Taken using my HTC One XL. Stock camera app, default setting, -1 exposure, no post processing, not even cropped. Note: In case you wonder, photograph is not allowed during most concerts, However, this one was taken after. Click on the photo to check in full res.

I’ve given my Canon A610 P&S backup camera to my parents as their backup.

Update: facebook compresses photo badly, too see the real thing, go to the wordpress link instead.

My photos appear in CD booklet

Glad to see my photos up in re:mix’s debut CD recording booklet!

Re:mix is an interesting and unique ensemble in Singapore’s classical music scene.

You can visit their website www.remix.com.sg

For more info about their debut live recording CD, please visit http://www.remix.com.sg/#/cd/4564045536
You can support them by purchasing the CD from:
All Gramophone outlets in Singapore
at Synwin Marina Square
at SSO Concerts (Singapore Symphony Orchestra)
at Tong Ming Xi allery   One Commonwealth1   Commonwealth Lane #08-28   S149544

Canon EOS 40Dx

自打我第一台数码相机Canon A610开始,就对翻转屏对构图的帮助大有体会。

偶然发现 flipxbac http://flipbac.com/,立刻买下,算是给用了3年多的40D升级一下。

佳能70D要是敢采用650D/7D那块陈年CMOS,那我就准备继续坚守 40Dx

Update:
转轴没用多久就出现了松动。而且正常使用状况下每次需要翻开flipxbac才能看到屏幕。使用起来和真正反转屏还是有很大差异。综合以上,不建议购买。

CPU benchmark for Digital Photography Professional

Recently took quite a number of photos of my little princess. Haven’t yet processed all,  not to say upload. I was wondering whether new CPUs dramatically reduce the processing time for DPP. Search on internet didn’t  fetch me such benchmark. The close I can get is Photoshop test,  which I’m lazy to launch. So I decided to run such a test myself. This benchmark would give you a basic idea of how Core2 Quad, Duo  and I7 perform in DPP.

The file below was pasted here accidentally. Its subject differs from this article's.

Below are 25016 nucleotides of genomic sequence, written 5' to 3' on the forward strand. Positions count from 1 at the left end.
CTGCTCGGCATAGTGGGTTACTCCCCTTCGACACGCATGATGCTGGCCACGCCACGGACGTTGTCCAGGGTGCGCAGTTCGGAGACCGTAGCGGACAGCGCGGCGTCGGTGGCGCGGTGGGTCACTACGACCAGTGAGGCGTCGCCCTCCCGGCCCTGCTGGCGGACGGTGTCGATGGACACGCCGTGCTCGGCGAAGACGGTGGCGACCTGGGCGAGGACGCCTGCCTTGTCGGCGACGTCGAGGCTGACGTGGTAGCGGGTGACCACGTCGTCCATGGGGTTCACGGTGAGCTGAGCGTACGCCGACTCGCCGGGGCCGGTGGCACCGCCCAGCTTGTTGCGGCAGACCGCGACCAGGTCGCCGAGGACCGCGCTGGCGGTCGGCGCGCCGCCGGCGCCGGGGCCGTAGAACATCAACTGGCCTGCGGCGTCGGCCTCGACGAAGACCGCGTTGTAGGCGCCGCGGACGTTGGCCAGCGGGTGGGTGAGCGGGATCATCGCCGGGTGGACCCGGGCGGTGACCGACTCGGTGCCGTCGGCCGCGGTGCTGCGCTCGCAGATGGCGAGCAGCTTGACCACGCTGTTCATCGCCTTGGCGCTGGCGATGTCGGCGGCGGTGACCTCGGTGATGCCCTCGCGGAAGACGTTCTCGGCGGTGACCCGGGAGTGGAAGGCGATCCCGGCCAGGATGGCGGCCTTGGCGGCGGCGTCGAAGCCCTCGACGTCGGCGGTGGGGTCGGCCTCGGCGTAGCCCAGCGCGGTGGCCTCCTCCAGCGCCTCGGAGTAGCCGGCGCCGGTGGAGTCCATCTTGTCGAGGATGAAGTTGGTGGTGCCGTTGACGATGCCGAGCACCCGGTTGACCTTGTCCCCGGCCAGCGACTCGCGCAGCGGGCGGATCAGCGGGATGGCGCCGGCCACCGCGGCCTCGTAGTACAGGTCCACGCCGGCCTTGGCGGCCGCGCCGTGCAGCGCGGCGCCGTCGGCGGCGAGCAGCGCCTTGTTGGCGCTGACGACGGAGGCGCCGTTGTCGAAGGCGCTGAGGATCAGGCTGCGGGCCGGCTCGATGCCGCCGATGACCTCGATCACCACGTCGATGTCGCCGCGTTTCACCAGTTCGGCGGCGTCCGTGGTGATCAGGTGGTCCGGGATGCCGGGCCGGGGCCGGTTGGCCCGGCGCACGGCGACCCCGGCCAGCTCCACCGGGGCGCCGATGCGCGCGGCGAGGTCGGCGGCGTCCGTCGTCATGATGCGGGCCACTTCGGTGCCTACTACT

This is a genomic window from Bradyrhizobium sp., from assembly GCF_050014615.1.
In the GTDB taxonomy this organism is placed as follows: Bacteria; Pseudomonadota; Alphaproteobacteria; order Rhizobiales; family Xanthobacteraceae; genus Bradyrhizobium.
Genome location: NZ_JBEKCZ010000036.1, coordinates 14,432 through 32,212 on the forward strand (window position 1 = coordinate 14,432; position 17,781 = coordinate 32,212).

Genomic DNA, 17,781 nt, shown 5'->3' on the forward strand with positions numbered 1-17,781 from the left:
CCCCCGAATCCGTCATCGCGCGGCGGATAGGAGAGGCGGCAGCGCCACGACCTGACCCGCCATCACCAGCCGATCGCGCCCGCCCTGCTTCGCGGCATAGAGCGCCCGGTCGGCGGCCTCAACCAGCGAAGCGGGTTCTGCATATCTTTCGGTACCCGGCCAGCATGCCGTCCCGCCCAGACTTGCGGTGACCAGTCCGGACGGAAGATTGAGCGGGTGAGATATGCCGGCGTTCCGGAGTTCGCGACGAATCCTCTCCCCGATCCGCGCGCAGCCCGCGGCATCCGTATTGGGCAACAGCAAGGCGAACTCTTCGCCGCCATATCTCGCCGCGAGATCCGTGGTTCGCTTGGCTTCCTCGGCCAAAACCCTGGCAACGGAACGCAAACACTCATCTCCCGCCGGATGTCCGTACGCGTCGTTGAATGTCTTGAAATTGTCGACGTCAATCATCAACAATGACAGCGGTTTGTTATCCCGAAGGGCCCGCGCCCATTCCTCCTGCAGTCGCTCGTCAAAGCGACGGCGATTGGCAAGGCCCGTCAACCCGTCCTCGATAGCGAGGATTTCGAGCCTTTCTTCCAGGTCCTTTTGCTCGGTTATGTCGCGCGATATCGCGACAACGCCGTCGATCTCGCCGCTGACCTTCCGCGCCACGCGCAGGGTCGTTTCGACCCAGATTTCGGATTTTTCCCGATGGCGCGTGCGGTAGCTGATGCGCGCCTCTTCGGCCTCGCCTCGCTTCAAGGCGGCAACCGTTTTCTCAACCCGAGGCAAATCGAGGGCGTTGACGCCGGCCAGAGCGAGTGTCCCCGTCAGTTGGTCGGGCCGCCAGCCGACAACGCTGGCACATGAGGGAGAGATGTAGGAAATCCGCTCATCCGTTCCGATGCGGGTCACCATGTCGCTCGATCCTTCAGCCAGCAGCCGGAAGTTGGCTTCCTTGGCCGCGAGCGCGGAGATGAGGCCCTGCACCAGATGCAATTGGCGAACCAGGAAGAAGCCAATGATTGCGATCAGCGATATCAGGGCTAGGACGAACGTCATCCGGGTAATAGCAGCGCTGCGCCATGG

The benchmark was run on two desktops,
my home one with Intel Core2 Quad Q9400, 2.66GHz 8G Ram, Win 7 64 bit.
The second machine is based on Intel  I7-2600, 3.4GHz, among the fastest quad cores, also 8G ram,  win 7 64 bit.
DPP latest version, I run a test of conversion 20 raw to jpg, 10megapix each.

Here are the results.
Core2 Quad  Q9400 54 seconds
Core I7-2600 35 seconds.

54/35 = 1.54. Considering 3.4GHz/2.66GHz = 1.28, besides the clock advantage, I7 core has 20% advantage from the new architecture.

Update: Second run, add one more CPU, Intel Core2 Duo P8600 2.4 GHz, 4G ram, Win vista 32bit,

14 raw to jpg, 10 megapix each. DPP processing settings: Neutral, Click white balance, Noise Reduction Lumi 2, Chroma 10, Sharpness 3 and some adjustment on the curve

Core2 Duo P8600 87 seconds

Core2 Quad Q9400 53 seconds

Core I7-2600  32 seconds

My three years old quad core machine is still quite OK. DPP prefers more cores than higher clock. My next upgrade would be adding a new graphic card for GPGPU. Hope DPP would support it soon.

Update: The test sessions were all run with single instance of DPP. If you manually split your photos into group and launch more than one DPP to process then the Quad core would be even faster than the Duo core CPUs.